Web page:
Qld aquarium fish ‘sulking’ without people

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Content provided by AAP

Lonely fish at a Queensland aquarium are being cuddled to help them get through their coronavirus lockdown-induced gloom.

In pre-pandemic times, seas of people would walk through the Cairns Aquarium doors each day to peer into the tanks.

That interaction amuses the aquatic creatures inside, including the sharks, groupers, stingrays and the Humphead Maori wrasse.

But since being forced to close amid the pandemic, aquarium staff have noticed the fish are looking for people and has had to take on an extra diver to keep them company.

“We’ve got these leopard sharks, and they almost like being held or cuddled like puppy dogs,” Cairns Aquarium chief executive Daniel Leipnik told AAP.

“We normally have two divers, we now have three. So there’s a bit more human contact going on, just to create that extra stimulation.”

Some of the fish stopped eating and began hiding in the dark corners of their tanks when the aquarium closed.

One ‘people-watcher’ in particular, a Queensland Grouper named Chang, was particularly hard hit.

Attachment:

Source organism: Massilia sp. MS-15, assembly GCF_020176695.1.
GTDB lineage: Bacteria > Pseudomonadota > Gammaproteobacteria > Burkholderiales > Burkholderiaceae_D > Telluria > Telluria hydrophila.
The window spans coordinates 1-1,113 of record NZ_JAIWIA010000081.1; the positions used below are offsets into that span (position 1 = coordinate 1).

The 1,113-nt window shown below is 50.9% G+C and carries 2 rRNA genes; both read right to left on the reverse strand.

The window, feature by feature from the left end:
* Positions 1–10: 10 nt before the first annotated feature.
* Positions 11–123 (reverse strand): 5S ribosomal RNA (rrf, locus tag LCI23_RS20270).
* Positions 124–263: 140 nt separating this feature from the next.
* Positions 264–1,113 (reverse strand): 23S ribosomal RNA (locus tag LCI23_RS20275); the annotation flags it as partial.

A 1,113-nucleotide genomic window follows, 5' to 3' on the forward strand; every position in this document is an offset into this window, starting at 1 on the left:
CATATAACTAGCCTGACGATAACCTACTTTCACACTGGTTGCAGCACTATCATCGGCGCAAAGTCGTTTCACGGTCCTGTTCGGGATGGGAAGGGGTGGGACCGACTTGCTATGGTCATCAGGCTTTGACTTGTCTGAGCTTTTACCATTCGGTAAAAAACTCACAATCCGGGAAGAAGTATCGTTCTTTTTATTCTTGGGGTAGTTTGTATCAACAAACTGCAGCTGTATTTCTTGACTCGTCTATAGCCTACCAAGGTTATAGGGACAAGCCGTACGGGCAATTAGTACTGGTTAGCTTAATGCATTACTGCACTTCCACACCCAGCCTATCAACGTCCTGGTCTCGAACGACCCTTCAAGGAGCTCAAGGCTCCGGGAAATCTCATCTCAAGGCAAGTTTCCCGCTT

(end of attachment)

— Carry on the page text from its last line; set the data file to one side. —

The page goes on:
“He’s a very inquisitive fish with quite a strong personality, and he does love to stare at people,” marine biologist and aquarium curator Paul Barnes told AAP.

“It’s even the same for the divers in the tanks – he wants to come right up and have a good look and follow people around sometimes.

“He sulked a little bit for one to two weeks, and during that period of time he stopped eating.”

Chang is “not skinny by any means” so aquarium staff weren’t too concerned about his temporary lack of appetite.

Staff will start to eat their lunch near the tanks in the weeks before the doors open again to get them used to people once again.

“We’ll go sit there and have a chat with them from the outside,” Mr Barnes said.

When the aquarium does reopen, staff hope visitors might join the fish for lunch themselves after coming to better understand their intelligence and sensitive nature.

“They really have got brainpower, they seem to have emotions, and they connect with people,” Mr Leipnik said.

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